Posted by: RAM | January 12, 2016

Wednesday (January 13): “Everyone is looking for you.”

Mabuhay at Mabuting Balita!
Month of the Holy Name

Wednesday of the First Week in Ordinary Time
Lectionary: 307

First Reading: 1 Samuel 3:1-10, 19-20
Psalms 40:2, 5, 7-10:  Here am I, Lord; I come to do your will.
Gospel: Mark 1:29-39
On leaving the synagogue
Jesus entered the house of Simon and Andrew with James and John.
Simon’s mother-in-law lay sick with a fever.
They immediately told him about her.
He approached, grasped her hand, and helped her up.
Then the fever left her and she waited on them.

When it was evening, after sunset,
they brought to him all who were ill or possessed by demons.
The whole town was gathered at the door.
He cured many who were sick with various diseases,
and he drove out many demons,
not permitting them to speak because they knew him.

Rising very early before dawn,
he left and went off to a deserted place, where he prayed.
Simon and those who were with him pursued him
and on finding him said, “Everyone is looking for you.”
He told them, “Let us go on to the nearby villages
that I may preach there also.
For this purpose have I come.”
So he went into their synagogues, preaching and driving out demons
throughout the whole of Galilee.
http://www.usccb.org/bible/readings/011316.cfm

Reflection: Who do you take your troubles to? Jesus’ disciples freely brought their troubles to him because they found him ready and able to deal with any difficulty, affliction, or sickness which they encountered. When Simon brought Jesus to his home, his mother-in-law was instantly healed because Jesus heard Simon’s prayer. Jerome, an early church bible scholar and translator (c. 347-420), reflects on this passage:

“Can you imagine Jesus standing before your bed and you continue sleeping? It is absurd that you would remain in bed in his presence. Where is Jesus? He is already here offering himself to us. ‘In the middle,’ he says, ‘among you he stands, whom you do not recognize’ (Cf. John 1:26) ‘The kingdom of God is in your midst’ (Mark 1:15). Faith beholds Jesus among us. If we are unable to seize his hand, let us prostrate ourselves at his feet. If we are unable to reach his head, let us wash his feet with our tears. Our repentance is the perfume of the Savior. See how costly is the compassion of the Savior.”

Do you allow Jesus to be the Lord and healer in your personal life, family, and community? Approach the Lord with expectant faith. God’s healing power restores us not only to health but to active service and care of others. There is no trouble he does not want to help us with and there is no bondage he can’t set us free from. Do you take your troubles to him with expectant faith that he will help you?

“Lord Jesus Christ, you have all power to heal and to deliver from harm. There is no trouble nor bondage you cannot overcome. Set me free to serve you joyfully and to love and serve others generously. May nothing hinder me from giving myself wholly to you and to your service.” http://www.rc.net/wcc/readings/jan13.htm www.dailyscripture.net author Don Schwager © 2016 Servants of the Word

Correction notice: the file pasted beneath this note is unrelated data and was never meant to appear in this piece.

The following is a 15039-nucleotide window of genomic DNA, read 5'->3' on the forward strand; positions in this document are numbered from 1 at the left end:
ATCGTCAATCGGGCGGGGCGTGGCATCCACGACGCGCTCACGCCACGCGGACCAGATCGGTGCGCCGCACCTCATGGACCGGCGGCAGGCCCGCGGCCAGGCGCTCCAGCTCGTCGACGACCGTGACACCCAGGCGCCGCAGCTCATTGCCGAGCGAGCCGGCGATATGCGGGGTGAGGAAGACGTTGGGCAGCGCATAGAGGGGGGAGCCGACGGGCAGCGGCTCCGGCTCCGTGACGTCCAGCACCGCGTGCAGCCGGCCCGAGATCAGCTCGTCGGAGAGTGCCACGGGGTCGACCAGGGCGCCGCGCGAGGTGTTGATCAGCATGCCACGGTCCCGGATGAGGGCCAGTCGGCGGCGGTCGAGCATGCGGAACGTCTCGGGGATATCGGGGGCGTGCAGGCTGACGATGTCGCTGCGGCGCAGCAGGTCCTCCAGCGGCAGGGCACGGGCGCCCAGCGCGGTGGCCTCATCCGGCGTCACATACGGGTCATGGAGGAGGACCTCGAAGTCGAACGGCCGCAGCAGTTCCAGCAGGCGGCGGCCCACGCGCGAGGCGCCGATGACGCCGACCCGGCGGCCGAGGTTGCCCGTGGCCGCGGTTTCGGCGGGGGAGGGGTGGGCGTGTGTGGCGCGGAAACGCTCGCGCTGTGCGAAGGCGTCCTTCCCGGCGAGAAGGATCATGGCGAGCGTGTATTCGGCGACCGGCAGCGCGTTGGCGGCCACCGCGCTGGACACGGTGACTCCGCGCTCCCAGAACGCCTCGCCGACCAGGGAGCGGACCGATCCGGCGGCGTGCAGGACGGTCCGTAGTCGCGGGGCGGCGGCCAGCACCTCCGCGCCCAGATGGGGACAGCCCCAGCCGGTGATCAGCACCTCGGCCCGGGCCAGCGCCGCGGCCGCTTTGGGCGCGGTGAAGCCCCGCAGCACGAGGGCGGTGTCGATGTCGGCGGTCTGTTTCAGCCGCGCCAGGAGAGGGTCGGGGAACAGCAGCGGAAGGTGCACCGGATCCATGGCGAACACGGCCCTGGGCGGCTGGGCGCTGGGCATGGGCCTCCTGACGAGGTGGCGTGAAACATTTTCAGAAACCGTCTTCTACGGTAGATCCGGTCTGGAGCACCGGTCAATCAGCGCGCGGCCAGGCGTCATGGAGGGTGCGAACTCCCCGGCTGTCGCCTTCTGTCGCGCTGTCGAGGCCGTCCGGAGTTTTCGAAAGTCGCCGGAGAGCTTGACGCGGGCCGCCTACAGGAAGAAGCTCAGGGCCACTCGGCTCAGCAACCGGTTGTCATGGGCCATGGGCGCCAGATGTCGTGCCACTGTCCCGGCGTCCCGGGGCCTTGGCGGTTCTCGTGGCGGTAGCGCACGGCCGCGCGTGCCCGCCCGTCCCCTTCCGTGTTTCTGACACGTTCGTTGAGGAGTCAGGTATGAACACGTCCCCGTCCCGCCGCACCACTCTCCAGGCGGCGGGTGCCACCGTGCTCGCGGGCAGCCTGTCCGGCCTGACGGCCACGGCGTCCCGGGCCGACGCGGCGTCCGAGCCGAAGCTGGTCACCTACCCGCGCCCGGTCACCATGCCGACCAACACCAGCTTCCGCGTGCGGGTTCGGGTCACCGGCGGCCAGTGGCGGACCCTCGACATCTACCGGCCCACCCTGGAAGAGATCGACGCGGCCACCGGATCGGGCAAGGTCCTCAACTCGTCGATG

Saint of the Day: St. Hilary of Poitiers, Patron against snake bites (315?-368)
This staunch defender of the divinity of Christ was a gentle and courteous man, devoted to writing some of the greatest theology on the Trinity, and was like his Master in being labeled a “disturber of the peace.” In a very troubled period in the Church, his holiness was lived out in both scholarship and controversy. He was bishop of Poitiers in France.

Raised a pagan, he was converted to Christianity when he met his God of nature in the Scriptures. His wife was still living when he was chosen, against his will, to be the bishop of Poitiers in France. He was soon taken up with battling what became the scourge of the fourth century, Arianism, which denied the divinity of Christ.

The heresy spread rapidly. St. Jerome said “The world groaned and marveled to find that it was Arian.” When Emperor Constantius ordered all the bishops of the West to sign a condemnation of Athanasius, the great defender of the faith in the East, Hilary refused and was banished from France to far off Phrygia (in modern-day Turkey). Eventually he was called the “Athanasius of the West.” While writing in exile, he was invited by some semi-Arians (hoping for reconciliation) to a council the emperor called to counteract the Council of Nicea. But Hilary predictably defended the Church, and when he sought public debate with the heretical bishop who had exiled him, the Arians, dreading the meeting and its outcome, pleaded with the emperor to send this troublemaker back home. Hilary was welcomed by his people. http://www.americancatholic.org/features/saints/saint.aspx?id=1259&calendar=1

More Saints of the Day
St. Agrecius
St. Andrew of Trier
St. Berno of Cluny
St. Elian
St. Elian ap Erbin
St. Enogatus
St. Erbin of Dumnonia
St. Glaphyra
St. Gumesindus
St. Hermylus
St. Hilary of Poitiers
St. Kentigern Mungo
St. Leontius of Caesarea
St. Viventius
Bl. Yvette

Let me be the change I want to be. Even if I am not the light, I can be the spark.  Follow Tweets by @TheOneKinEnt  @Pontifex @CardinalChito

 

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